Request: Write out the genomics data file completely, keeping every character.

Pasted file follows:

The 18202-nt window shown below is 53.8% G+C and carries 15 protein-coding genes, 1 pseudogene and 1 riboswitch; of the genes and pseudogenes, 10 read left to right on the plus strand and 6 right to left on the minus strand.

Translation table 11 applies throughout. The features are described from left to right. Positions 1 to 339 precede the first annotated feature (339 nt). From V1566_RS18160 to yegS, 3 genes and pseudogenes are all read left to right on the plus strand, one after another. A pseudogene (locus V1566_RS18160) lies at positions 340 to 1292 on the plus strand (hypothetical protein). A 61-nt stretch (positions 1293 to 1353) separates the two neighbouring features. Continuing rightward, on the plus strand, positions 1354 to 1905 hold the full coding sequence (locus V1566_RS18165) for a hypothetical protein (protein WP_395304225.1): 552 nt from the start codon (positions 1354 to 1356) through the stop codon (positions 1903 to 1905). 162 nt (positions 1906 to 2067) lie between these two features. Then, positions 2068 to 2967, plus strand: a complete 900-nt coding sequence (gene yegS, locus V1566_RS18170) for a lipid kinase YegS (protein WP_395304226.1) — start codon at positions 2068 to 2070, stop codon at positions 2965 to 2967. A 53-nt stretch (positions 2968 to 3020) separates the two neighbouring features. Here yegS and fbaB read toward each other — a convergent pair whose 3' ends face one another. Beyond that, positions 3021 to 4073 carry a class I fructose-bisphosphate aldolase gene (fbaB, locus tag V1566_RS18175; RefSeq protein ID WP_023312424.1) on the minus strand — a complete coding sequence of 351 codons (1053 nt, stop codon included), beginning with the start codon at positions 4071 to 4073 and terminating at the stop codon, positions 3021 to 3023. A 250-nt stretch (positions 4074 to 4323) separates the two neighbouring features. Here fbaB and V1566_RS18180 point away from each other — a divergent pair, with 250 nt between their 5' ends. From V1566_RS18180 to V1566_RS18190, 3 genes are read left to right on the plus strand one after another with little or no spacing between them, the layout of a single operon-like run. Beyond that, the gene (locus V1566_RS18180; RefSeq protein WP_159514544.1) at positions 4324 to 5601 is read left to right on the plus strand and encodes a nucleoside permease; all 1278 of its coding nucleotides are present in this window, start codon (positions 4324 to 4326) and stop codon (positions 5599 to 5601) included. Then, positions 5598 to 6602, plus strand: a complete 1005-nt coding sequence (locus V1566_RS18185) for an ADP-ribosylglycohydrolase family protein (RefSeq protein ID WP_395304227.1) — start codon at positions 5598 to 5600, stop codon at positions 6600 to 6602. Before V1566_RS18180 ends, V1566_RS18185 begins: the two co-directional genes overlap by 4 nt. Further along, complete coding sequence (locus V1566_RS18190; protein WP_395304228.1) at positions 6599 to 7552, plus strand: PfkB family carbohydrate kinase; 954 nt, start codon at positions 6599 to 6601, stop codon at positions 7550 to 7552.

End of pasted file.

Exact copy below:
The 18202-nt window shown below is 53.8% G+C and carries 15 protein-coding genes, 1 pseudogene and 1 riboswitch; of the genes and pseudogenes, 10 read left to right on the plus strand and 6 right to left on the minus strand.

Translation table 11 applies throughout. The features are described from left to right. Positions 1 to 339 precede the first annotated feature (339 nt). From V1566_RS18160 to yegS, 3 genes and pseudogenes are all read left to right on the plus strand, one after another. A pseudogene (locus V1566_RS18160) lies at positions 340 to 1292 on the plus strand (hypothetical protein). A 61-nt stretch (positions 1293 to 1353) separates the two neighbouring features. Continuing rightward, on the plus strand, positions 1354 to 1905 hold the full coding sequence (locus V1566_RS18165) for a hypothetical protein (protein WP_395304225.1): 552 nt from the start codon (positions 1354 to 1356) through the stop codon (positions 1903 to 1905). 162 nt (positions 1906 to 2067) lie between these two features. Then, positions 2068 to 2967, plus strand: a complete 900-nt coding sequence (gene yegS, locus V1566_RS18170) for a lipid kinase YegS (protein WP_395304226.1) — start codon at positions 2068 to 2070, stop codon at positions 2965 to 2967. A 53-nt stretch (positions 2968 to 3020) separates the two neighbouring features. Here yegS and fbaB read toward each other — a convergent pair whose 3' ends face one another. Beyond that, positions 3021 to 4073 carry a class I fructose-bisphosphate aldolase gene (fbaB, locus tag V1566_RS18175; RefSeq protein ID WP_023312424.1) on the minus strand — a complete coding sequence of 351 codons (1053 nt, stop codon included), beginning with the start codon at positions 4071 to 4073 and terminating at the stop codon, positions 3021 to 3023. A 250-nt stretch (positions 4074 to 4323) separates the two neighbouring features. Here fbaB and V1566_RS18180 point away from each other — a divergent pair, with 250 nt between their 5' ends. From V1566_RS18180 to V1566_RS18190, 3 genes are read left to right on the plus strand one after another with little or no spacing between them, the layout of a single operon-like run. Beyond that, the gene (locus V1566_RS18180; RefSeq protein WP_159514544.1) at positions 4324 to 5601 is read left to right on the plus strand and encodes a nucleoside permease; all 1278 of its coding nucleotides are present in this window, start codon (positions 4324 to 4326) and stop codon (positions 5599 to 5601) included. Then, positions 5598 to 6602, plus strand: a complete 1005-nt coding sequence (locus V1566_RS18185) for an ADP-ribosylglycohydrolase family protein (RefSeq protein ID WP_395304227.1) — start codon at positions 5598 to 5600, stop codon at positions 6600 to 6602. Before V1566_RS18180 ends, V1566_RS18185 begins: the two co-directional genes overlap by 4 nt. Further along, complete coding sequence (locus V1566_RS18190; protein WP_395304228.1) at positions 6599 to 7552, plus strand: PfkB family carbohydrate kinase; 954 nt, start codon at positions 6599 to 6601, stop codon at positions 7550 to 7552.